The UEI is integrated into the Guardia Civil, a gendarmerie and reserve force. The Guardia Civil depends on the Ministry of the Interior and the Ministry of Defence. This is because despite not being organically part of the Spanish Armed Forces, it has a military nature. Therefore, its members are considered career military personnel and are entrusted with missions of a military nature (source).

The GAR, based in Logroño (La Rioja), depends organically, functionally and technically on the Rural Action Unit (UAR). The UAR in turn depends on the  Jefatura de las Unidades Especiales y de Reserva or Headquarters of the Special and Reserve Units (JUER).

The command and support bodies are located in the Headquarters, including the Training Department. This department is in charge of maintaining the permanent training of all the components of the Unit and developing its employment doctrine.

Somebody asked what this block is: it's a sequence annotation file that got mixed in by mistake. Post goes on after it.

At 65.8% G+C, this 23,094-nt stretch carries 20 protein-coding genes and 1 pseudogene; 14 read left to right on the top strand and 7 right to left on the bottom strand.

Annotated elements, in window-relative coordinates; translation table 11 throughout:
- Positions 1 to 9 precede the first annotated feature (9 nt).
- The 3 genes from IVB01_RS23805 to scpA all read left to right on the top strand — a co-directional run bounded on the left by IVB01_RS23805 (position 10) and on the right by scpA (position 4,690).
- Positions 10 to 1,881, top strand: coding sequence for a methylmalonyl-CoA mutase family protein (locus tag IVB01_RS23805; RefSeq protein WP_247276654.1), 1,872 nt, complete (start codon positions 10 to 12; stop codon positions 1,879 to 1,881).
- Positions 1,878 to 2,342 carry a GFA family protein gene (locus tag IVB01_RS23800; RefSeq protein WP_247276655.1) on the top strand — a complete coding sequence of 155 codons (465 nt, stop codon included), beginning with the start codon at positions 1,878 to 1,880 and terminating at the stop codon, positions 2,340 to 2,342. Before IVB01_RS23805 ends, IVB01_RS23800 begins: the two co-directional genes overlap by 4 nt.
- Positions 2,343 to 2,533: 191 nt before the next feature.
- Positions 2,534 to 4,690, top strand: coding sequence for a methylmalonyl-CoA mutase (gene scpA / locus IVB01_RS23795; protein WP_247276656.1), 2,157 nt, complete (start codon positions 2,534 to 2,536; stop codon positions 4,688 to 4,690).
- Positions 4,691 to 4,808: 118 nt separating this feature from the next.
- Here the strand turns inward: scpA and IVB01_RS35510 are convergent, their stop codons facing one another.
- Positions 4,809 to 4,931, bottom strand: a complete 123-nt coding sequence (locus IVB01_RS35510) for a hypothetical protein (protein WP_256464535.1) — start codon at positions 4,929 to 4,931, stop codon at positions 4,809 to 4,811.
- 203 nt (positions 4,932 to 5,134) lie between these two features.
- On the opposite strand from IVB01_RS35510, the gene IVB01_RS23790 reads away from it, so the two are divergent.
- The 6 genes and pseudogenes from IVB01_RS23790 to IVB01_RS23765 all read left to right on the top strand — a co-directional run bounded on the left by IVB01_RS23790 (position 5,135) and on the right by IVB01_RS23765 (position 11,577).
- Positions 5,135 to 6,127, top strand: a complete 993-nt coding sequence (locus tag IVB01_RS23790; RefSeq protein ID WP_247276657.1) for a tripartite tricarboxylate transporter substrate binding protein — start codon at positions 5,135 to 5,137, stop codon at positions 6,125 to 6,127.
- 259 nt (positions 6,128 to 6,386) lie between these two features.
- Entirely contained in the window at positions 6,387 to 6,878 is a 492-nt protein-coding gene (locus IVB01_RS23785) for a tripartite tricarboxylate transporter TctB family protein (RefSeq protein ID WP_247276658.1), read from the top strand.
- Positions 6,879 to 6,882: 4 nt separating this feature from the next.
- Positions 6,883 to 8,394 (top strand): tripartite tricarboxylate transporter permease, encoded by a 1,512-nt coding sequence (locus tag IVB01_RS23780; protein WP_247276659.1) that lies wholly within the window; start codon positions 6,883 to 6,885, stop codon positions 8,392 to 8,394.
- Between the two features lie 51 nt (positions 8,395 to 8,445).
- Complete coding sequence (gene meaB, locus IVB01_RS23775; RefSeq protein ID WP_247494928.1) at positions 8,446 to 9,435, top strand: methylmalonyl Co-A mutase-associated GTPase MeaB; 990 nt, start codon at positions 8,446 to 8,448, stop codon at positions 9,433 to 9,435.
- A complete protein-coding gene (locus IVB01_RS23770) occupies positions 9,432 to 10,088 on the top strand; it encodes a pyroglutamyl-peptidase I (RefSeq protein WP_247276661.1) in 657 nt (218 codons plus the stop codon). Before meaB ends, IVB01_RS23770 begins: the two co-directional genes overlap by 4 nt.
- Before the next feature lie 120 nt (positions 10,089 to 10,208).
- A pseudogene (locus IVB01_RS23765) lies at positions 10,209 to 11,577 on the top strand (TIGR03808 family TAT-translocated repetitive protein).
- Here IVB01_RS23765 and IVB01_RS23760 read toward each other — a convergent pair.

(Source), (source)

4.1 Sub-organisation 

The GAR personnel are organised in four Compañías de Acción Rápida or Rapid Action Companies (CAR). Each one of them has three Sections, which carry out their daily service through Patrols or Teams. If needed the unit may set up Fracciones de Acción Rápida o Rapid Action Fractions (FAR). These carry out missions other than the usual and priority missions.

The GAR also has a series of specific resources that can be used in a complementary or independent manner, as required by the mission. Some of these resources are:

  • Drone Unit. Its personnel are centralised in the 1st Company and specialised in the handling of UAVs (Unmanned Aerial Vehicles).
  • Tactical Response and Rescue Team (ETRR). These are small groups of specialists who can act as paramedics.

(Source)

5.0 Training of the GAR